SOLANA BEACH — Dozens of residents from San Diego County converged at an elementary school last week for an open house regarding Southern California flight paths hosted by the Federal Aviation Administration.
The FAA released its findings for its Southern California Metroplex Project, also known as NextGen, which is nearly five years in the making and expected to improve safety and efficiency based on satellite navigation, according to Public Affairs Manager Ian Gregor.
Last week’s presentation covered airports at Camp Pendleton, Carlsbad and San Diego County, among others. Much of Carlsbad’s new routes will commence March 2 and several others will come online April 27.
However, numerous Carlsbad residents came to the presentation to research the ongoing issues with Palomar-McClellan Airport and its possible expansion.
San Diego County, which oversees the airport, did not have any input into the FAA’s findings and no representatives from the county were present last week.
According to Shawn Kozica, an air traffic controller with the FAA, the report does not have any impact on possible extension or expansion in Carlsbad. Instead, the new data provides more streamlined service for aircraft on a north and northwest flight path just west of Camp Pendleton.
He said the inbound landing routes will remain the same from the base, but change over the Pacific Ocean as aircraft will cross over Catalina Island and turn north missing the greater Los Angeles area over land.
Gregor, meanwhile, said the new satellite technology is more reliable than its predecessor. In short, it is like an upgrade from analog to digital.
“Conventional air routes are built on ground-based navigation aids, such as beacons,” he added. “These navigation aids are physically planted in the ground, which limits available flight paths. Satellite technology, by contrast, allows us to build more direct routes as well as routes that are automatically separated from one another. This creates a more efficient system and reduces pilot-controller communications.”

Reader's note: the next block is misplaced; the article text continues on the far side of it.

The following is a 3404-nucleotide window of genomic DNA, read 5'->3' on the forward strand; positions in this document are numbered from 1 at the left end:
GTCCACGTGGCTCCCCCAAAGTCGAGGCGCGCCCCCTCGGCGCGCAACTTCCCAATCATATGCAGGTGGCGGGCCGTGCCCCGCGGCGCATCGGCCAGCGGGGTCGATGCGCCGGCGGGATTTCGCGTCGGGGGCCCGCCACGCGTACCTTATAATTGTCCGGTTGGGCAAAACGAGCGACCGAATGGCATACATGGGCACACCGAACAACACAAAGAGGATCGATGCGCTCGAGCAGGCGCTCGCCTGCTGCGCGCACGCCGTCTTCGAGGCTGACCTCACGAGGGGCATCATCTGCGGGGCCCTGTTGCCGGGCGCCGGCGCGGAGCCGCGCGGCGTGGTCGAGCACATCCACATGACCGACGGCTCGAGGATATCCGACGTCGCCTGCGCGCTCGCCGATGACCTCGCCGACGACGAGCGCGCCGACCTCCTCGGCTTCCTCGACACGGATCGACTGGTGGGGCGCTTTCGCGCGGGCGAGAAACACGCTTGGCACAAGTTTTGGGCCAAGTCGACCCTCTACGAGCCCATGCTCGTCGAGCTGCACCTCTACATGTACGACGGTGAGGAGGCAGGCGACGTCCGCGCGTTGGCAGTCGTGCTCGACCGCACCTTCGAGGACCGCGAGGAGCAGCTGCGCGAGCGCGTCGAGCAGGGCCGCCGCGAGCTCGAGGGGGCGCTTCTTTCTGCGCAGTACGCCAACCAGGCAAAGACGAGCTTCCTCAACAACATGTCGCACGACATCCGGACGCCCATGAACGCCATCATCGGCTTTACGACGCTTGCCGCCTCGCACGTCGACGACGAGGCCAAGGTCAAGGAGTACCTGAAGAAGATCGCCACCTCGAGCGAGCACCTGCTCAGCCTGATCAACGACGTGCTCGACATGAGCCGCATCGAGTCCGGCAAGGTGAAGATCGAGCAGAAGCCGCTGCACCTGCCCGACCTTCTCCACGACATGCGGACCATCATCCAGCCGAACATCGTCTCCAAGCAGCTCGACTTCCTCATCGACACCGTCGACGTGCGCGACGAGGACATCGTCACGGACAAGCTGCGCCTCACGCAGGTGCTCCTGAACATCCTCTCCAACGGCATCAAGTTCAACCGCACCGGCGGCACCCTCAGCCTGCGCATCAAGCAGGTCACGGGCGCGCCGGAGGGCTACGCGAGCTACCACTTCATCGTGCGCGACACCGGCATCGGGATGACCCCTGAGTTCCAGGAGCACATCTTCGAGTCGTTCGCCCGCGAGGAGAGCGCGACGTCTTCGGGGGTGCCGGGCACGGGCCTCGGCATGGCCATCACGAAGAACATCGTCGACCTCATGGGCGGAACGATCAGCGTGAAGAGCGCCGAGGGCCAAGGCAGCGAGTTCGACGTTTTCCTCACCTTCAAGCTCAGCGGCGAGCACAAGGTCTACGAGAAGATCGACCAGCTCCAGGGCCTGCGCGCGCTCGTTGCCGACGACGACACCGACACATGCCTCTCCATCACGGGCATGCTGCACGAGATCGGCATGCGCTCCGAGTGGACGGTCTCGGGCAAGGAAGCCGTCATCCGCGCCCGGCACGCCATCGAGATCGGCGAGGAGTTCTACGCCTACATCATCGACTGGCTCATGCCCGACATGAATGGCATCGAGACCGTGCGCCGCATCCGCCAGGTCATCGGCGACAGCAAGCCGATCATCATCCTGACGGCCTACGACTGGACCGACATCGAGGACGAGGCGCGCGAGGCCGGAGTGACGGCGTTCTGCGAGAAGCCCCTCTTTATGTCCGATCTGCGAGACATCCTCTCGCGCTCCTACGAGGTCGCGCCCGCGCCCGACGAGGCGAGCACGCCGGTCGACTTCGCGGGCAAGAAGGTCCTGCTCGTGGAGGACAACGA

The Southern California project is one of 14 the FAA is implementing throughout the country.
However, the project has come under scrutiny and at least two federal lawsuits have been filed. The city of Phoenix filed suit in 2015, according to USA Today, and the Los Angeles Times reported in October 2016 of a lawsuit filed by Culver City and Newport Beach.
Regardless, Gregor said the FAA research allows for better efficiency.
He said satellite technology creates efficient climbs and descents without the level-offs associated with conventional routes. In other words, a staircase where a plane climbs, levels, climbs and levels until it reaches its cruising altitude.
On the arrival side, Gregor continued, the new technology calls for descents in which aircraft essentially glide down on idle or near-idle power to their final approaches. “Because engines aren’t spooling up and air brakes aren’t being deployed, the plane makes less noise,” he explained. “And gliding down on idle power means less fuel is burned, which in turn means fewer CO2 (carbon dioxide) is being released into the environment.”
However, some Carlsbad residents were wary of the new regulations and how it would affect the ongoing battle between residents, the city and county over plans to extend, or expand, depending on the point of view, the runway in Carlsbad.
“The FAA keeps saying they have solved the problem and they never have,” said Carlsbad resident Graham Thomley. “They are turning Carlsbad into John Wayne Airport.”
Throughout the SoCal Metroplex project area, the vast majority of new routes will have aircraft flying within the areas where they previously flew.
“During our environmental analysis for this project, we modeled noise at about 300,000 locations throughout Southern California,” Gregor said. “Our modeling found that some areas will experience slight noise decreases, some will experience slight noise increases, and some will experience no changes.”
The Metroplex website has Google Earth features to allow residents to look up projected noise right down to the neighborhood level, as well as current and future flight tracks.